Research Against Research conducted from a multi-site study of 2,000 pre-service teachers between 2001 and 2004 showed no statistically significant difference with regard to information and communication technology among different age groups for either pre-program or post- program surveys. Pre-service teachers arrived in the program with varying levels of ICT competency, ranged from 20-60 years old, and were mostly female. Research Characterizing the relationship between age computer experience and literacy. “Digital natives, digital immigrants…” R. Dobson Guo
Research Against Results of Four different Hypotheses: Age and Perceptions of ICT Competencies-It showed there was no statistical difference between the four age groups but there was a statistically significant difference between the age groups when the N/A group (group did not provide age information) was included. Interaction of Age and ICT Score-The distribution of scores was parallel indicating that all the groups of teachers had higher ICT scores at the end of the program; however, there was a statistically significant difference between the N/A Group and the age groups. The Digital Divide-There was no indication of significant differences between the age group 20-24 (digital natives) and the group over 25 (digital immigrants). Interaction of Age (Digital Divide), Pre- and Post-Program ICT Scores- There was no statistically significant interaction between age and program change in the tests. “Digital natives, digital immigrants…” R. Dobson Guo
Research Against Qualitative evidence observed in different environments since this study shows support for these findings that there is no difference in effective use of technology teaching in pre- and in-service teachers born after 1980 and those born before. This study suggests that the differences between digital natives and digital immigrants have been exaggerated. “Digital natives, digital immigrants…” R. Dobson Guo
Research Against Cont. Hierarchy of terms in ‘digital native’ discourse: subordinate (immigrant) vs. dominant (student) ‘Student needs’ are market-driven and marketed ‘Immigrant’ term is a metaphor with an underlying negative connotation Constructs of the digital world: Can it be defined by what is included vs. excluded? The ‘digital native’ and ‘digital immigrant’ by Bayne & Ross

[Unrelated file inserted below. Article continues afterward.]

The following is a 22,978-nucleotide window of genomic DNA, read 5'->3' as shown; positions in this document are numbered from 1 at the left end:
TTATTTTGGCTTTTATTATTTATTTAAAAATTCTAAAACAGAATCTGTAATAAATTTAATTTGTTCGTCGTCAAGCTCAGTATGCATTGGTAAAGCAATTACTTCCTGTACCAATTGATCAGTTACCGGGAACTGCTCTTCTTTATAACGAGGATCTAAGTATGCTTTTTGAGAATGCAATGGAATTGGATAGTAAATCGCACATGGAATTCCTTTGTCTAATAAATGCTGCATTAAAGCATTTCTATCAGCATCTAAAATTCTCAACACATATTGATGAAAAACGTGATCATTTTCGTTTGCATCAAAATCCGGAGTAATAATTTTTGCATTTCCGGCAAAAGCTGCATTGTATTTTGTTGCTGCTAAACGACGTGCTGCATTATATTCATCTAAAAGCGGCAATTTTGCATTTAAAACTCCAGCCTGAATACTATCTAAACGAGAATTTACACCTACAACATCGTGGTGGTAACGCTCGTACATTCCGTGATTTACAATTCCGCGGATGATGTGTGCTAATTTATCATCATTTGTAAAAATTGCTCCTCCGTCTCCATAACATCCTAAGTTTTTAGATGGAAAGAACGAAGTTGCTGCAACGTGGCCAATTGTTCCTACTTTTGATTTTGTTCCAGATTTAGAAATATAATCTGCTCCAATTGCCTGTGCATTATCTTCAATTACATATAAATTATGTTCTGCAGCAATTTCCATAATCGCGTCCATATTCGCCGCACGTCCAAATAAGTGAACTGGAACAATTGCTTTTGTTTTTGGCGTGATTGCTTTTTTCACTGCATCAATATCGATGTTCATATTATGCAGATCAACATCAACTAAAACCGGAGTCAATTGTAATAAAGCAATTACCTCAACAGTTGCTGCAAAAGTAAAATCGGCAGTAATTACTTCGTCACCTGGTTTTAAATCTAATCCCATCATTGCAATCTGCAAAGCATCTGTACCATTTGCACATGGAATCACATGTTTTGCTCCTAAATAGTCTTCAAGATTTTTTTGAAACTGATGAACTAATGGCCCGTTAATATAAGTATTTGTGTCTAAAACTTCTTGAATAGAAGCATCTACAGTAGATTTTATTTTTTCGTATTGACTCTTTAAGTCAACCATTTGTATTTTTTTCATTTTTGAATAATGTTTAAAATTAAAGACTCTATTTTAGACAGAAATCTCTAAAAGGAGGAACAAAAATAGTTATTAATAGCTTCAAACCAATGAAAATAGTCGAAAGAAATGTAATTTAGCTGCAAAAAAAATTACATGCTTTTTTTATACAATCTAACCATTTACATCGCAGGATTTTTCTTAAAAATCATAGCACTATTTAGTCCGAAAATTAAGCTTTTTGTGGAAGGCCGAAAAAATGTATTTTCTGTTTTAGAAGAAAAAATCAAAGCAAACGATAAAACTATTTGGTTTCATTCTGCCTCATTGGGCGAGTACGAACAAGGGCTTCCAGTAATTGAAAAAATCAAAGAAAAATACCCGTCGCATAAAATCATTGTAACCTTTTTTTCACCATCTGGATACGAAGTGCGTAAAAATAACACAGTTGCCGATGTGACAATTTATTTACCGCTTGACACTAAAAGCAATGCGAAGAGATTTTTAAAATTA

VanSlyke’s Disagreements We are harming students by de-emphasizing “legacy” content. We should be placing an even greater emphasis on critical thinking and research skills. Not all students fit the stereotype that Prensky has created. Can a computer game adapt its lessons to meet the following diversities? Some students have disabilities. Some students are not interested in computer games. Some students do not have computers at home.
VanSlyke’s Disagreements Continued… The computer does not make an effective teacher. The computer is only a tool, and the learner and the teacher are the mediators. Not all technology-assisted learning needs to be presented in the typical Digital Native format to be heard or understood by a Digital Native. They are capable of using processes that Digital Immigrants are familiar with. Example – Video game discussion groups.
Conclusion This topic has been frequently discussed; it is important to remember that these terms digital immigrant and digital native are metaphors and not a fact. There is persuasive research supporting both sides.
References Bayne, S., Ross, J. (2007). The ‘digital native’ and ‘digital immigrant’: A dangerous opposition. Presented at the Annual Conference of the Society for Research into Higher Education. Retrieved June 15, 2009, from http://www.malts.ed.ac.uk/staff/sian/natives_final.pdf Guo, R., Dobson, T., & Petrina, S. (2008). Digital natives, digital immigrants: An analysis of age and ICT competency in teacher education. Journal of Educational Computing Research, 38(3), 235-254. Retrieved June15, 2009, from ERIC database. Toledo, C. (2007). Digital culture: Immigrants and tourists, responding to the natives’ drumbeat. International Journal of Teaching and Learning in Higher Education, 19(1), 84-92. Retrieved June 15, 2009, from hhtp:/www.isetl.org/ijtlhe/ VanSlyke, T. (2003). Digital natives, digital immigrants: Some thoughts from the generation gap. The Techonology Source. Retrieved June 15, 2009, from http:/depd.wisc.eduhtml/TSarticlesDigital%20Natives.htm Van Eck, R. (2006). Digital game-based learning: It’s not just the digital natives who are restless. EDUCASE Review, (41)2. Retrieved June 15, 2009, from http://www.autzones.com/din6000/textes/semaine12/Eck(2006).pdf